The Boot-Swapping Ceremony for the Departing Governor
The story scene is originated from an anecdote dating back to the Tang dynasty (618-907). Cui Rong (崔戎, 780-835) is a statesman who is important enough to have a position in the ‘Biographies’ section in the official histories The Old Book of Tang (jiu tang shu 旧唐书), completed in 945, and the New Book of Tang (xin tang shu 新唐书), presented to the then emperor in 1060.
When Cui Rong served as the governor of Hua prefecture, his administrative skills and integrity impressed the locals, dignitaries and farmhands alike. One of his notable deeds was that, on his departure, he made sure that a large sum of money which had been allocated for the customary governor’s personal use was to be disseminated among ordinary soldiers of the local army. After hearing the news that Cui Rong had been assigned to a new post, a large number of people swarmed to the departure ceremony trying to prevent him from leaving. During the chaos, Cui Rong’s boots were accidentally removed by some overenthusiastic members of the crowd and they then kept them as a souvenir.
From then on, when a magistrate departed, a group of local dignitaries would come to him with a gift of a new pair of boots in exchange of the boots he had been wearing. They would display his old boots in a public place to show the locals’ appreciation of his legacy. The tradition endured over a millennium till the last days of the imperial China, as was vignetted in the American missionary Chester Holcombe’s (1842-1912) book The Real Chinaman (1895):
‘When a popular official is about to lay down the seal of office at the conclusion of his term of service, he is waited upon by a deputation of leading residents, who, with many flowery words of compliment and praise, gravely request him to donate to the city a pair of his official boots. The request is esteemed an honour, and is always granted. They are taken in solemn procession, with music and much parade, to the city gate and there suspended, where they remain until they decay and drop to pieces.’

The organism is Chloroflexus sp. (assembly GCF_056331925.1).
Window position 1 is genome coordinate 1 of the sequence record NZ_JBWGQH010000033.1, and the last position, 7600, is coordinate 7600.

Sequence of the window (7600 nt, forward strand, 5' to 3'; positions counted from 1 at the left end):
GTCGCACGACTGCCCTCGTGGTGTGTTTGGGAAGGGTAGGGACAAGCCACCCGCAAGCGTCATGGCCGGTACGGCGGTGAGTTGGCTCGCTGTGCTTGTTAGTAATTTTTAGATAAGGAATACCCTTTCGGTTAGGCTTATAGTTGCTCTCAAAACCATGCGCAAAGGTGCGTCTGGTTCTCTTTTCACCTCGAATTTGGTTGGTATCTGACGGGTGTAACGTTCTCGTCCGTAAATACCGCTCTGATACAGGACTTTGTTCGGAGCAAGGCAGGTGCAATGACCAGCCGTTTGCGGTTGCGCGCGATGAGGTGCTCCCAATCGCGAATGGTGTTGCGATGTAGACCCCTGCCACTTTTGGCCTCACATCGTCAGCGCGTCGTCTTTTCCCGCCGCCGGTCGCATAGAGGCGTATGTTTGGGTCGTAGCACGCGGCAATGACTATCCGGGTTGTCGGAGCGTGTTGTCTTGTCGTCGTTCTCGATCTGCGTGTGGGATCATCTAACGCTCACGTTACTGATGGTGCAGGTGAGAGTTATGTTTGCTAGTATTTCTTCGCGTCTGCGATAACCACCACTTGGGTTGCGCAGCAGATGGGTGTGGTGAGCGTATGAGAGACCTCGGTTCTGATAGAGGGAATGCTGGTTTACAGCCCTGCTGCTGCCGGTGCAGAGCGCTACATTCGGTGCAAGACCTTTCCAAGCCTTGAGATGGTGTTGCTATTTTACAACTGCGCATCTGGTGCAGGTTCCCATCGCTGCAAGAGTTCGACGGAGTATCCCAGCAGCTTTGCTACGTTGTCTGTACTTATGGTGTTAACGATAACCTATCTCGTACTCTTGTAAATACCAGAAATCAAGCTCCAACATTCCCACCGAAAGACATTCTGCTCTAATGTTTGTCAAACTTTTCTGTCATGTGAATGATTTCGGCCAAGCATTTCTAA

The porcelain vessels adorned with this theme were popular in the early Qing period and were deemed to be an apt gift for departing officials to commemorate their highlights in life.
Jeffrey P. Stamen and Cynthia Volk with Yibin Ni (2017), A Culture Revealed: Kangxi-Era Chinese Porcelain from the Jie Rui Tang Collection 文采卓然：潔蕊堂藏康熙盛世瓷, Jieruitang Publishing, Bruges, pp. 98-99.
Fig 1-4: wucai porcelain pot, Shunzhi period (1644-61), courtesy of the Butler Family Collection
Fig 5-6: porcelain vase with underglaze blue and overglaze enamelled decoration, Shunzhi period (1644-61), courtesy of the Chang Foundation, Taiwan
Fig 7-8: porcelain covered box with underglaze blue decoration, Kangxi period (1662-1722), courtesy of the Jie Rui Tang Collection
Fig 9-10: porcelain bottle vase with overglaze enamelled decoration, dated 1701, courtesy of the Jie Rui Tang Collection
Fig 11: porcelain yen yen vase with overglaze enamelled decoration (detail), Kangxi period (1662-1722), courtesy of the Guimet Museum, Paris
Fig 12: porcelain rouleau vase with overglaze enamelled decoration, Kangxi period (1662-1722), courtesy of the Guimet Museum, Paris